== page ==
Having just had family visiting from UK we needed to find them some big game without travelling all the way to the Kruger or Zululand. We’d heard about a private “Big Five” Game Reserve just outside Ladysmith. We sincerely hoped that the big cats weren’t in small camps inside the main park as they are in the Lion Park at Ashburton and there was only one way to find out. Having decided that what we would save in time and travelling costs we could put towards the seemingly expensive price tag we went ahead and booked three nights at Lions Rock Private Game Lodge within the Nambiti Private Game Reserve. What a lovely time we had; worth every penny, and just up the road.
The park is rolling, rugged, grassland with bushy gorges, a river and plenty of dams. The area of open plains reminded us of the Masai Mara in Kenya with a variety of plains game keeping a careful look out for the lions and cheetah that, after all, have to eat. In a wetland area we saw pairs of blue cranes, crowned cranes and secretary birds and many other lovely birds including a first for us, a golden bishop.
On our first evening game drive our ranger took us to find the elephants. We could hear them trumpeting but they were in thick bush so we didn’t see them. We all wondered what they were making so much noise about and our ranger said that he had previously heard them making a big fuss when a new baby was born. Two days later we found the elephants with several calves of varying sizes including one brand new one. We also had the thrill of following two lionesses moving at a steady trot on some mission or other. We encountered the buffalo on several occasions, saw rhino and spent a long time following a coalition of three young male cheetahs striding through the waving yellow grass, finally climbing up a fallen tree to take a good look at the plains beyond.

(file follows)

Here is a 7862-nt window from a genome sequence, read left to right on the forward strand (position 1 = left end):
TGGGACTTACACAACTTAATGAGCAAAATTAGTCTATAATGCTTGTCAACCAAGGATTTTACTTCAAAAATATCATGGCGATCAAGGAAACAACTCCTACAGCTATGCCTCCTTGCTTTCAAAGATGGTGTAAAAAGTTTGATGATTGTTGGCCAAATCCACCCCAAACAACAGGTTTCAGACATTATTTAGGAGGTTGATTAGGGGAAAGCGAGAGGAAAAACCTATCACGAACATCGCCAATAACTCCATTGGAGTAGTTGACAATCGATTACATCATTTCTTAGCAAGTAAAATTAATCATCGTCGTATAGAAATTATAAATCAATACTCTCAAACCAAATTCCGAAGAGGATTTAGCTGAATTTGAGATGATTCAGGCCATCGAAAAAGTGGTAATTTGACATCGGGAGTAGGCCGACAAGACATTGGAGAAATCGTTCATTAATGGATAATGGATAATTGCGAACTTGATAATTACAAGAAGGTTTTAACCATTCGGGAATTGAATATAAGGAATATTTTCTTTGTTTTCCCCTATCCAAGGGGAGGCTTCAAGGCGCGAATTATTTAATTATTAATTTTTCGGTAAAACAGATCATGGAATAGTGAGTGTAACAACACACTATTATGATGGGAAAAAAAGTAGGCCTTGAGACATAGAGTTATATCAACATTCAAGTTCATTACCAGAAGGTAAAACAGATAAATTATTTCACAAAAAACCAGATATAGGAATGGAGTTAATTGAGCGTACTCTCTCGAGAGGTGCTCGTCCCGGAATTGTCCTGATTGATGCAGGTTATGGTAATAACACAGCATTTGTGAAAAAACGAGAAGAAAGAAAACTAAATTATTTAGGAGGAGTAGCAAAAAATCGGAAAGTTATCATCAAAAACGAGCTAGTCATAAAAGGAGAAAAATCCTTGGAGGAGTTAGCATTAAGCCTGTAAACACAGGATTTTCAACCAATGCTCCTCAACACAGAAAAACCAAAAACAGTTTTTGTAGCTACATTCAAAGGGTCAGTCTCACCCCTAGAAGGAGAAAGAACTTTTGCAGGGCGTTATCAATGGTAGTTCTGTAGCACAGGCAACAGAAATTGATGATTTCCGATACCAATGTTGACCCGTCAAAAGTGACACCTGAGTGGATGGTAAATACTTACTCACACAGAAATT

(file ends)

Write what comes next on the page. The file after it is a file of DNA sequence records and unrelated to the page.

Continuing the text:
These animals have ten thousand hectares to roam in, living, breeding and hunting as nature intended, in the wild. No cages for them, no human contact and definitely no circus tricks. The National Council of SPCAs has always advocated that “Wild Animals Belong in the Wild” and has just launched a campaign against wild animals performing in circuses. The picture of a cute lion cub walking on a collar and lead begs the question “What is to become of that cub in the years ahead?”
The NSPCA Campaign, “Celebrate the Wildness of Wild Animals”, encourages people not to support circuses which have wild animal acts. Wild animals should not be subjected to the conditions of circus life, which involve forced transport, human handling, noise, trailer movement, confinement and crowds of people. “We do not believe that performing inappropriate and unnatural tricks in the name of entertainment fosters respect for wild animals. Wild animals belong in the wild! We invite you to join the many famous celebrities and individuals who have joined forces with us and signed the pledge “NOT TO SUPPORT WILD ANIMAL ACTS IN CIRCUSES” on the NSPCA website www.nspca.co.za”.
Heather Somerville, PRO, uMngeni SPCA